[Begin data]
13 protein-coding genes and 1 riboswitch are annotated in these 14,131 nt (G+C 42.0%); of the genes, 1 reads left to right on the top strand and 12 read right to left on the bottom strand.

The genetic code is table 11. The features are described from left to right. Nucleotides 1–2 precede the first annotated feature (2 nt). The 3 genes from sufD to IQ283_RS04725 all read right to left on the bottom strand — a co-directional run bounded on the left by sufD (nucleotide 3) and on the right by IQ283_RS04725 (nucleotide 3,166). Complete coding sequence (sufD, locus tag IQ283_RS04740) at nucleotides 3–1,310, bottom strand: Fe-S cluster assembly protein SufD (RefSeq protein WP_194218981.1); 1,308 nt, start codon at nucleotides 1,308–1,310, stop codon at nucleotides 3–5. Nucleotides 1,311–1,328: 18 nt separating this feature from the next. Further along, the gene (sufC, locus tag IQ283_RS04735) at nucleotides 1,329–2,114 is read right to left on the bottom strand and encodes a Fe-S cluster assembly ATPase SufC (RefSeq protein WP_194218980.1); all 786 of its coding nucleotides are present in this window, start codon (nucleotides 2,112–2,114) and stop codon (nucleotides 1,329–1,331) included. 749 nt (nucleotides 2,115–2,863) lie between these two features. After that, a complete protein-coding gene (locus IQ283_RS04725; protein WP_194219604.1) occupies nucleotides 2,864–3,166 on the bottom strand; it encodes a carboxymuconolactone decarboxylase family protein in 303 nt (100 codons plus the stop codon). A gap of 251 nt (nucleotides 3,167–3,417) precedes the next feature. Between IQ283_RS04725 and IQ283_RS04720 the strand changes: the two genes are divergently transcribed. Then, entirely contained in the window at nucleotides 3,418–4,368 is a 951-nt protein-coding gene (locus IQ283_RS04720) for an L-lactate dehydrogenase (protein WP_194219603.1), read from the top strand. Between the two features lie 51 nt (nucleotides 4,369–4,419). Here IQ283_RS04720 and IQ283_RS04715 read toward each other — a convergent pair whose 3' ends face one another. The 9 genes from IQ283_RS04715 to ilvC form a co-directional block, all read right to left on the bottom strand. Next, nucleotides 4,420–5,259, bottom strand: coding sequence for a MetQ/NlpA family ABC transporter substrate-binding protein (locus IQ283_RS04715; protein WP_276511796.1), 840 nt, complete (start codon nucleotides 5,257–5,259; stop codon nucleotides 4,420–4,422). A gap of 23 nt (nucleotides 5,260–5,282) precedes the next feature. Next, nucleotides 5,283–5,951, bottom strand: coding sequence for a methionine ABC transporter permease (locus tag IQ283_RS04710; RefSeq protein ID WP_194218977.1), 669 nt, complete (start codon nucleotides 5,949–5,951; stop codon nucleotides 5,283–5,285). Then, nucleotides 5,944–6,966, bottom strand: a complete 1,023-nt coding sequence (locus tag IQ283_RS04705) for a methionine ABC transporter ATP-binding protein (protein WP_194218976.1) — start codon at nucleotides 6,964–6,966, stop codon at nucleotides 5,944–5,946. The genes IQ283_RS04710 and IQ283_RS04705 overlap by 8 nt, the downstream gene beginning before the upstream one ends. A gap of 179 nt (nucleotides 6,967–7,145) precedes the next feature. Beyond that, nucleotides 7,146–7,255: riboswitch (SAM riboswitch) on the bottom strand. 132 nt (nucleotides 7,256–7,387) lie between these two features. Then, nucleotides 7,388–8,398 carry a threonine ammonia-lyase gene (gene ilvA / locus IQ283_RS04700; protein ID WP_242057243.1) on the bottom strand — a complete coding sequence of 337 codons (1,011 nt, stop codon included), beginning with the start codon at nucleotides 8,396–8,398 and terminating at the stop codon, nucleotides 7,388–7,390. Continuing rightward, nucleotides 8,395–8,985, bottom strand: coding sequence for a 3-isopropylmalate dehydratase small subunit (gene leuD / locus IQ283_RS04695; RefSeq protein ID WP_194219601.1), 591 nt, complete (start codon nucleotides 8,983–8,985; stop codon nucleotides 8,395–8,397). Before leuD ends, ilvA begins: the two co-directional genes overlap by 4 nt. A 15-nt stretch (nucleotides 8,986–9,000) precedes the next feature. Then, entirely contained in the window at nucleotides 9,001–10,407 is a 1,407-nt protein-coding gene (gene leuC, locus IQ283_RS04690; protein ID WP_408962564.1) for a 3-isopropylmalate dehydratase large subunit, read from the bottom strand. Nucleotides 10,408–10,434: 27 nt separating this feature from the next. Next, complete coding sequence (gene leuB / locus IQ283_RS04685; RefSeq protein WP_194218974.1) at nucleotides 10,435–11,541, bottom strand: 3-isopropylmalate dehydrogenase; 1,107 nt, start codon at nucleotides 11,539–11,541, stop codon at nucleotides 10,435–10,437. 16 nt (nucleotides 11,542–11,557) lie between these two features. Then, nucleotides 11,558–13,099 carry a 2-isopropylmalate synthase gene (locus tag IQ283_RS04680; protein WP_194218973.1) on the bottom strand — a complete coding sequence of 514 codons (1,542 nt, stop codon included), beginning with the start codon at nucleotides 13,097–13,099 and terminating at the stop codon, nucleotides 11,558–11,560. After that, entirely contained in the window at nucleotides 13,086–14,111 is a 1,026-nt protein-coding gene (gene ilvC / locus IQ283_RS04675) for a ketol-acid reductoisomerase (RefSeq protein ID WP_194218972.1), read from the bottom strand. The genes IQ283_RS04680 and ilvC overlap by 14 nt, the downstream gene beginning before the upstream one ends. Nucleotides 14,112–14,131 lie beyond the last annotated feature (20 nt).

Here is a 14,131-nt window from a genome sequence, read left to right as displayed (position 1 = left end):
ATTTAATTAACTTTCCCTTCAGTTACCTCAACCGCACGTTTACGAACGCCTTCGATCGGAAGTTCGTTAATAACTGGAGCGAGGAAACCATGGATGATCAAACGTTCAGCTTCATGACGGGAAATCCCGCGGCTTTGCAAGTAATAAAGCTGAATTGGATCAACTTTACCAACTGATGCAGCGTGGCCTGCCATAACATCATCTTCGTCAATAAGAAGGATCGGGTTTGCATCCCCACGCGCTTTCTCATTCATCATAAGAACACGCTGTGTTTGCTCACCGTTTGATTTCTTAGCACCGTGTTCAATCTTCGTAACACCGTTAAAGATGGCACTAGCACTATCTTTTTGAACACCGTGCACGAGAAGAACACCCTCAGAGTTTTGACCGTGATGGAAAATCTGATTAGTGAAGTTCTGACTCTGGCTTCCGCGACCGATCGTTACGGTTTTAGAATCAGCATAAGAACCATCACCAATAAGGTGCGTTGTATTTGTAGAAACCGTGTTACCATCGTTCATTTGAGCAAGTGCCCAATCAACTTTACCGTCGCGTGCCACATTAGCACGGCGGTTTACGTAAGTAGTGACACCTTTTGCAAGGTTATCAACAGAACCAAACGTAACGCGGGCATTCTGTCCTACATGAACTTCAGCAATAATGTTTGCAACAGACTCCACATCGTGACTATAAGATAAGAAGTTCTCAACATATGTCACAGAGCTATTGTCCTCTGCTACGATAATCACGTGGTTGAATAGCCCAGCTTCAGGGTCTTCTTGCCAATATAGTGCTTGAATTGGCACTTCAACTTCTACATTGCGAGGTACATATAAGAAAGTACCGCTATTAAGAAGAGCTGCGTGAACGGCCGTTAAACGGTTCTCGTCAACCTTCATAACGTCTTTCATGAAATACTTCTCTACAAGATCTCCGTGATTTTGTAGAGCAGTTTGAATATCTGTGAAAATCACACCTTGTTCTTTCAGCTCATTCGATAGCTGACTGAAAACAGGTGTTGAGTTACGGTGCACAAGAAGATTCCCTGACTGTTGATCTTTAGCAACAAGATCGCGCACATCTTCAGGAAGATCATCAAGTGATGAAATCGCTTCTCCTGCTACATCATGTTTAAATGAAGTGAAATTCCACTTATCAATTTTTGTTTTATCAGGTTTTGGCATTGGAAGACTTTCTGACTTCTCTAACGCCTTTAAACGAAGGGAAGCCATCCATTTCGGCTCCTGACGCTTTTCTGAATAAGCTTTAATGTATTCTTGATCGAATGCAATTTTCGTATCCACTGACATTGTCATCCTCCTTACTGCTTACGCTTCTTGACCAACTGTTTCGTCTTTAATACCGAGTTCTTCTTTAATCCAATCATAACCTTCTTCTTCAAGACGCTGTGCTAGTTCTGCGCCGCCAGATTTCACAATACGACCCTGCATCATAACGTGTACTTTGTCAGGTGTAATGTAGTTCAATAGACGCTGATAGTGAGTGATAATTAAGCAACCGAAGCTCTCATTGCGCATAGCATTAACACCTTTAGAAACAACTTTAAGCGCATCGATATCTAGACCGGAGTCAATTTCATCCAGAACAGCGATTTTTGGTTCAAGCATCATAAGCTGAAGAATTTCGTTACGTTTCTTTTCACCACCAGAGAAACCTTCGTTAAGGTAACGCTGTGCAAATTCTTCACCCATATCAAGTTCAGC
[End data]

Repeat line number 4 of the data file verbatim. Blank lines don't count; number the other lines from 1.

ATTTAATTAACTTTCCCTTCAGTTACCTCAACCGCACGTTTACGAACGCCTTCGATCGGAAGTTCGTTAATAACTGGAGCGAGGAAACCATGGATGATCAAACGTTCAGCTTCATGACGGGAAATCCCGCGGCTTTGCAAGTAATAAAGCTGAATTGGATCAACTTTACCAACTGATGCAGCGTGGCCTGCCATAACATCATCTTCGTCAATAAGAAGGATCGGGTTTGCATCCCCACGCGCTTTCTCATTCATCATAAGAACACGCTGTGTTTGCTCACCGTTTGATTTCTTAGCACCGTGTTCAATCTTCGTAACACCGTTAAAGATGGCACTAGCACTATCTTTTTGAACACCGTGCACGAGAAGAACACCCTCAGAGTTTTGACCGTGATGGAAAATCTGATTAGTGAAGTTCTGACTCTGGCTTCCGCGACCGATCGTTACGGTTTTAGAATCAGCATAAGAACCATCACCAATAAGGTGCGTTGTATTTGTAGAAACCGTGTTACCATCGTTCATTTGAGCAAGTGCCCAATCAACTTTACCGTCGCGTGCCACATTAGCACGGCGGTTTACGTAAGTAGTGACACCTTTTGCAAGGTTATCAACAGAACCAAACGTAACGCGGGCATTCTGTCCTACATGAACTTCAGCAATAATGTTTGCAACAGACTCCACATCGTGACTATAAGATAAGAAGTTCTCAACATATGTCACAGAGCTATTGTCCTCTGCTACGATAATCACGTGGTTGAATAGCCCAGCTTCAGGGTCTTCTTGCCAATATAGTGCTTGAATTGGCACTTCAACTTCTACATTGCGAGGTACATATAAGAAAGTACCGCTATTAAGAAGAGCTGCGTGAACGGCCGTTAAACGGTTCTCGTCAACCTTCATAACGTCTTTCATGAAATACTTCTCTACAAGATCTCCGTGATTTTGTAGAGCAGTTTGAATATCTGTGAAAATCACACCTTGTTCTTTCAGCTCATTCGATAGCTGACTGAAAACAGGTGTTGAGTTACGGTGCACAAGAAGATTCCCTGACTGTTGATCTTTAGCAACAAGATCGCGCACATCTTCAGGAAGATCATCAAGTGATGAAATCGCTTCTCCTGCTACATCATGTTTAAATGAAGTGAAATTCCACTTATCAATTTTTGTTTTATCAGGTTTTGGCATTGGAAGACTTTCTGACTTCTCTAACGCCTTTAAACGAAGGGAAGCCATCCATTTCGGCTCCTGACGCTTTTCTGAATAAGCTTTAATGTATTCTTGATCGAATGCAATTTTCGTATCCACTGACATTGTCATCCTCCTTACTGCTTACGCTTCTTGACCAACTGTTTCGTCTTTAATACCGAGTTCTTCTTTAATCCAATCATAACCTTCTTCTTCAAGACGCTGTGCTAGTTCTGCGCCGCCAGATTTCACAATACGACCCTGCATCATAACGTGTACTTTGTCAGGTGTAATGTAGTTCAATAGACGCTGATAGTGAGTGATAATTAAGCAACCGAAGCTCTCATTGCGCATAGCATTAACACCTTTAGAAACAACTTTAAGCGCATCGATATCTAGACCGGAGTCAATTTCATCCAGAACAGCGATTTTTGGTTCAAGCATCATAAGCTGAAGAATTTCGTTACGTTTCTTTTCACCACCAGAGAAACCTTCGTTAAGGTAACGCTGTGCAAATTCTTCACCCATATCAAGTTCAGC